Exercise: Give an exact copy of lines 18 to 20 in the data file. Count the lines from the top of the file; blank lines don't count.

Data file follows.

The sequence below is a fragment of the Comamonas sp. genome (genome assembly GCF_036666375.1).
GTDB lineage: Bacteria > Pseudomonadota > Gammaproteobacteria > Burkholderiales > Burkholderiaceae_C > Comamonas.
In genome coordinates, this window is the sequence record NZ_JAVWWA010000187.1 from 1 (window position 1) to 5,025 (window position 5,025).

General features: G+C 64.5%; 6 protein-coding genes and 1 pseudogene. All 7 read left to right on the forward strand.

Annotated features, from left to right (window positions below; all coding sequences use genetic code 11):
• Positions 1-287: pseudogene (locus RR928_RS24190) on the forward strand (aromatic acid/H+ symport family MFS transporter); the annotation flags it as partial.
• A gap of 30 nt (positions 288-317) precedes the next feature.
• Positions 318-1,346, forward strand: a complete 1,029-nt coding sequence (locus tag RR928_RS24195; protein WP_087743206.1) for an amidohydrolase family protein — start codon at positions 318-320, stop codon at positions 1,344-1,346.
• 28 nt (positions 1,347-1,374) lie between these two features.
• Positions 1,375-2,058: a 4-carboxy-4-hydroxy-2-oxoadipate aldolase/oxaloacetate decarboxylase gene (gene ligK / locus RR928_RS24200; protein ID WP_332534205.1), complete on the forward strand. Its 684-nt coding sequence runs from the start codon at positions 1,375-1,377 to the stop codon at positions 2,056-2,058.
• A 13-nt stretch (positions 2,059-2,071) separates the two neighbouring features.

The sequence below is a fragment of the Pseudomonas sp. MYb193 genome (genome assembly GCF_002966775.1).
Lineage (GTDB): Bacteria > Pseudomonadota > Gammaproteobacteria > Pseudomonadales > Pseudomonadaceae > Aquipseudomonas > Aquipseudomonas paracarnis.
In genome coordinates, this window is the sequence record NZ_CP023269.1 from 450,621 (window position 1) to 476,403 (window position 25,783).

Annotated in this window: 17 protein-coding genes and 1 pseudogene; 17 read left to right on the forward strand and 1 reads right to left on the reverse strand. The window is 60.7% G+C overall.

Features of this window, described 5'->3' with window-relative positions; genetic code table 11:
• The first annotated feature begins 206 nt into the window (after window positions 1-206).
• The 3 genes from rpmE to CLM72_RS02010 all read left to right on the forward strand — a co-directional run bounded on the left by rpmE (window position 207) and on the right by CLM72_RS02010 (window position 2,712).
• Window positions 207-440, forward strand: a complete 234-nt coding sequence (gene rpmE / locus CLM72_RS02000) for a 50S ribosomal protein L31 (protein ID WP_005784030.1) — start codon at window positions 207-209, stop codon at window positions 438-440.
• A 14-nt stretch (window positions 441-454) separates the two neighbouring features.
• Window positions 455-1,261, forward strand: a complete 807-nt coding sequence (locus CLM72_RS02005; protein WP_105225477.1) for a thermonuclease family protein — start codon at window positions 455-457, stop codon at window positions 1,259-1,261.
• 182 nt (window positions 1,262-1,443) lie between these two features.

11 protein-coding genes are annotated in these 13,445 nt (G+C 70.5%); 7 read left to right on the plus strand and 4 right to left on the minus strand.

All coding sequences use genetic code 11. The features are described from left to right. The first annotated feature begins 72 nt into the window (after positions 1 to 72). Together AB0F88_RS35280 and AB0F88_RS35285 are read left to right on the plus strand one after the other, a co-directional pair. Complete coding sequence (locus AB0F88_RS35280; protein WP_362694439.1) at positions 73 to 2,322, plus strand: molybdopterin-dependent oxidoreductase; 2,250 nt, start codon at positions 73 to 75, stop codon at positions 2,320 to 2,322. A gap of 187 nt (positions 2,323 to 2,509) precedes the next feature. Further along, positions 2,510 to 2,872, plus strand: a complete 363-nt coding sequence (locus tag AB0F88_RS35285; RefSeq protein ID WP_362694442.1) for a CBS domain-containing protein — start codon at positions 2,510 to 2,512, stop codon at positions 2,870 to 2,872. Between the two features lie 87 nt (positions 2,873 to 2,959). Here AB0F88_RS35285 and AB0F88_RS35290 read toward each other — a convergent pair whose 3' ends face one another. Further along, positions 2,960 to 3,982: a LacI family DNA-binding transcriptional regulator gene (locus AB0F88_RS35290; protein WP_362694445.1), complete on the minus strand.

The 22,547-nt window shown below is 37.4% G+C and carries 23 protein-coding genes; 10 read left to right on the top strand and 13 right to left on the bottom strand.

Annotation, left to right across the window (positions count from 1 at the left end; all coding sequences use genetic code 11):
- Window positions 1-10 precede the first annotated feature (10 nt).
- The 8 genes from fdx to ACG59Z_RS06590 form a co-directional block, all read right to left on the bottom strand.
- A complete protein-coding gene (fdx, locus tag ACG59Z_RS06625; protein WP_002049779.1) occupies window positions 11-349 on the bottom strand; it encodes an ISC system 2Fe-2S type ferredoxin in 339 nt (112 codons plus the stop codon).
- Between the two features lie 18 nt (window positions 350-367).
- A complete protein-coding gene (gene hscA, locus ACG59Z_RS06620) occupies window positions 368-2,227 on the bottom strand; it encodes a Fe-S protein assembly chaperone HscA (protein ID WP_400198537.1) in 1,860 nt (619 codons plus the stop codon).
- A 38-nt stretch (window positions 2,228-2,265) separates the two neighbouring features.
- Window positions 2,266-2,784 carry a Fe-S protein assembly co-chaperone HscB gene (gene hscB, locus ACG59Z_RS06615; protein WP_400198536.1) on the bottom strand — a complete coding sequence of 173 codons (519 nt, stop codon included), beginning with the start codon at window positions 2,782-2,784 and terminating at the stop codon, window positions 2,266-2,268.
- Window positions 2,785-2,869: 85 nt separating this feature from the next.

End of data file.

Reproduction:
• The 3 genes from rpmE to CLM72_RS02010 all read left to right on the forward strand — a co-directional run bounded on the left by rpmE (window position 207) and on the right by CLM72_RS02010 (window position 2,712).
• Window positions 207-440, forward strand: a complete 234-nt coding sequence (gene rpmE / locus CLM72_RS02000) for a 50S ribosomal protein L31 (protein ID WP_005784030.1) — start codon at window positions 207-209, stop codon at window positions 438-440.
• A 14-nt stretch (window positions 441-454) separates the two neighbouring features.